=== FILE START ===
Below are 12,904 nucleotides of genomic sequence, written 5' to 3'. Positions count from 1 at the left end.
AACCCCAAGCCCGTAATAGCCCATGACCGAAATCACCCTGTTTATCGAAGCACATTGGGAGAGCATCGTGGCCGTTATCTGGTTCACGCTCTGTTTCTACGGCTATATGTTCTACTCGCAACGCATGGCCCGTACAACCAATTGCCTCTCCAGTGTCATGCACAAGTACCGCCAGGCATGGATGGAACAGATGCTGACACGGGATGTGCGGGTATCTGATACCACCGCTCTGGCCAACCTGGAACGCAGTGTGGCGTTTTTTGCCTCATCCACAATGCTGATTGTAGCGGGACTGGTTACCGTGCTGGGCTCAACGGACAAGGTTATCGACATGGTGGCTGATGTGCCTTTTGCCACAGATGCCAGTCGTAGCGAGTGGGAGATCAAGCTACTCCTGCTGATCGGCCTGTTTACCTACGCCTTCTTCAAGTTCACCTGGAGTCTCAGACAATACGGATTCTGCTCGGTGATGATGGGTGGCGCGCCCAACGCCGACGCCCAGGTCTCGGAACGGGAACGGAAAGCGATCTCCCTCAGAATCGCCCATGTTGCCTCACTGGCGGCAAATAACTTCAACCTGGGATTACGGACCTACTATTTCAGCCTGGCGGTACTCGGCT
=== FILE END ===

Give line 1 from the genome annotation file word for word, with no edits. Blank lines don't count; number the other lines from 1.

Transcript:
Below are 12,904 nucleotides of genomic sequence, written 5' to 3'. Positions count from 1 at the left end.